Shaiva (शैव, śaiva) or Shaivism (śaivism) represents a tradition of Hinduism worshiping Shiva as the supreme being. Closely related to Shaktism, Shaiva literature includes a range of scriptures, including Tantras, while the root of this tradition may be traced back to the ancient Vedas.
Ayurveda (science of life)Source: Ancient Science of Life: Yogaśataka of Pandita Vararuci
Rasaśāstra (रसशास्त्र) refers to “organo-metallic preparations” and is dealt with in the 10th century Yogaśataka written by Pandita Vararuci.—There is almost nil use of Rasaśāstra yogas i.e., organo-metallic preparations seen in this book. Only Śilājatu, Manaḥśilā (Arsenic sulphide) and Iron has been recommended internally. Śilājatu is prescribed for Aśmari, Manaḥśilā in vomiting and Iron in Pāṇḍu. Rasasindhūra (Mercury Sulphide) is recommended only as external application.
Āyurveda (आयुर्वेद, ayurveda) is a branch of Indian science dealing with medicine, herbalism, taxology, anatomy, surgery, alchemy and related topics. Traditional practice of Āyurveda in ancient India dates back to at least the first millenium BC. Literature is commonly written in Sanskrit using various poetic metres.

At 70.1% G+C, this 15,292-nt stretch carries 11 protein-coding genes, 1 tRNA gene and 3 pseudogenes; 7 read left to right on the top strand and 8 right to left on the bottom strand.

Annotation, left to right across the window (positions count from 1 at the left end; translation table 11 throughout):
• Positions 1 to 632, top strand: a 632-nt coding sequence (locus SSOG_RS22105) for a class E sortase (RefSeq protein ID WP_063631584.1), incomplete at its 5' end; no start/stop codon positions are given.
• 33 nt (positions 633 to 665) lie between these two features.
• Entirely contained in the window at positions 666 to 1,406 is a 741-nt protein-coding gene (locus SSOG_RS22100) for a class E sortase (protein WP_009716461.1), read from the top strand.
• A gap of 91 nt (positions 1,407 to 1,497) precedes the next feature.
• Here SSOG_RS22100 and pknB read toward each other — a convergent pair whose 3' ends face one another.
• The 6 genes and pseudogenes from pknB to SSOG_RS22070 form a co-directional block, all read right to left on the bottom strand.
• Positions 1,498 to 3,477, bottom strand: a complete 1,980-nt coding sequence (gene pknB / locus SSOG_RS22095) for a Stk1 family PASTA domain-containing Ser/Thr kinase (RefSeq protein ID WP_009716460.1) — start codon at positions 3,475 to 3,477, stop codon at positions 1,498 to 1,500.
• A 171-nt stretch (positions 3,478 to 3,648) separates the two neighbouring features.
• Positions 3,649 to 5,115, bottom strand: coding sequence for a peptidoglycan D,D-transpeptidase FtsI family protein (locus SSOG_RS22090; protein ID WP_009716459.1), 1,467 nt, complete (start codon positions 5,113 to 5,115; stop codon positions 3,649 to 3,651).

General definition (in Hinduism)Source: Indian National Science Academy: Hinduism
The term ‘Rasaśāstra’ is composed of two words i.e. Rasa and Śāstra. In general the word ‘Rasa’ represents for may things, however in this context it might have been used for two meanings i.e. according to first meaning ‘Rasa’ is an absorable form of drugs’ and as per the second meaning ‘Rasa’ means ‘Mercury’ which is also in liquid form at room temperature and which possessesthe capacity to make other metals to be soluble or dessolvable in it and to make these similar to it (mercury) i.e. in liquid (rasa) form. The second word ‘Śāstra’ means the Science or the Knowledge thus thetechnical term ‘Rasaśāstra’ means the science or the knowledge which teaches us to convert the drugs, irrespective of their nature (i.e. Herbal, Mineral or Animal) into Rasa like form means in an absorbable form and according to thismeaning ‘Rasaśāstra’ is a Pharmaceutical science or it is an Ayurvedic Pharmaceutics
Further as per the second meaning the term ‘Rasaśāstra’ is to denote ascience or the knowledge related to mercurial processings, operations or the preparations and their therapeutic uses.